Classification and external resources
ICD-10 M85.8
ICD-9 733.90
DiseasesDB 29870
MeSH D001851

Osteopenia is a condition where bone mineral density is lower than normal. It is considered by many doctors to be a precursor to osteoporosis. However, not every person diagnosed with osteopenia will develop osteoporosis. More specifically, osteopenia is defined as a bone mineral density T-score between -1.0 and -2.5.[1]


Definition and controversy

Osteopenia was defined in June 1992 by the World Health Organization. A group of experts decided that condition would mean a bone density that was one standard deviation below that of an average 30-year-old white woman. The group also defined osteoporosis as bone density 2.5 standard deviations or more below that 30-year-old;[2] previously it had been used only in cases where elderly patients had fractured or broken a bone.[3] An osteoporosis epidemiologist at the Mayo Clinic who participated in setting the criteria in 1992 said "It was just meant to indicate the emergence of a problem," and noted that "It didn't have any particular diagnostic or therapeutic significance. It was just meant to show a huge group who looked like they might be at risk."[2]

The definition has been controversial. Steven R. Cummings, of the University of California, San Francisco, said in 2003 that "There is no basis, no biological, social, economic or treatment basis, no basis whatsoever" for using one standard deviation. Cummings added that "As a consequence, though, more than half of the population is told arbitrarily that they have a condition they need to worry about."[2]


The pharmaceutical company Merck, which sells the anti-bone-loss drug Fosamax, estimated in 2003, from its own market research, that about 8 million women had been found to have osteopenia and about a third of them were taking an osteoporosis drug.[citation needed]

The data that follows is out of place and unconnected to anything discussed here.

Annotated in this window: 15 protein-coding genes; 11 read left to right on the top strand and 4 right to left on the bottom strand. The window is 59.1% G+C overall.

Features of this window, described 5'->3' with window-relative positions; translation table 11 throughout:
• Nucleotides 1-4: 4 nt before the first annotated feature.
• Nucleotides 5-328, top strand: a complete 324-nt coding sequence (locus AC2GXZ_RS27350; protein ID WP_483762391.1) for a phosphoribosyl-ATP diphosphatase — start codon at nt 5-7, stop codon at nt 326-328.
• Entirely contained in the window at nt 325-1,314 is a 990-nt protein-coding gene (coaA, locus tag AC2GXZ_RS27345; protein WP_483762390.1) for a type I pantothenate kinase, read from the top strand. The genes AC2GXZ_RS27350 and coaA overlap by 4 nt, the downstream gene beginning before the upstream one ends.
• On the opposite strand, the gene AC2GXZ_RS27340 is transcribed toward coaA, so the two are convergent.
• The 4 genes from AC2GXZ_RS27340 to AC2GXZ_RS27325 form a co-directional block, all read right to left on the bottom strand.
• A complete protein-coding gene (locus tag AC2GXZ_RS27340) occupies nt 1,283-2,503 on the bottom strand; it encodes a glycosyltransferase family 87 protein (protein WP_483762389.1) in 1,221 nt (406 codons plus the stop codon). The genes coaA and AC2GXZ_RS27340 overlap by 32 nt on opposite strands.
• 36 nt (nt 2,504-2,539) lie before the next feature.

Scans of bones anywhere in the body can be done with X-rays, known as DEXA (dual X-ray absorptiometry). Scans can also be done with portable scanners using ultrasound, and portable X-ray machines can measure density in the heel. A study paid for by Merck found that the extent to which osteopenia was diagnosed varied from 28 to 45 percent, depending on the type of machine.[2] Merck was active in promoting deployment of cheaper scanners to be used on extremities, so that they could be used more widely. However, the clinical utility of these scans compared to scans of core portions of the body is disputed.[4]


Like osteoporosis, osteopenia occurs more frequently in post-menopausal women as a result of the loss of estrogen. It can also be exacerbated by lifestyle factors such as lack of exercise, excess consumption of alcohol, smoking or prolonged use of glucocorticoid medications such as those prescribed for asthma.

The condition can occur in young women who are athletes. It is associated with female athlete triad syndrome as one of the three components, the other two being amenorrhea and disordered eating. Female athletes tend to have lower body weight, lower fat percentage, and higher incidence of asthma than their less active peers. The low estrogen levels (stored in body fat) and/or use of corticosteroids to treat asthma can significantly weaken bone over long periods of time. Distance runners in particular are also discouraged from consuming milk products when training, which would result in lower calcium absorption than other groups.

It is also a sign of normal aging, in contrast to osteoporosis which is present in pathologic aging.

Treatment and controversy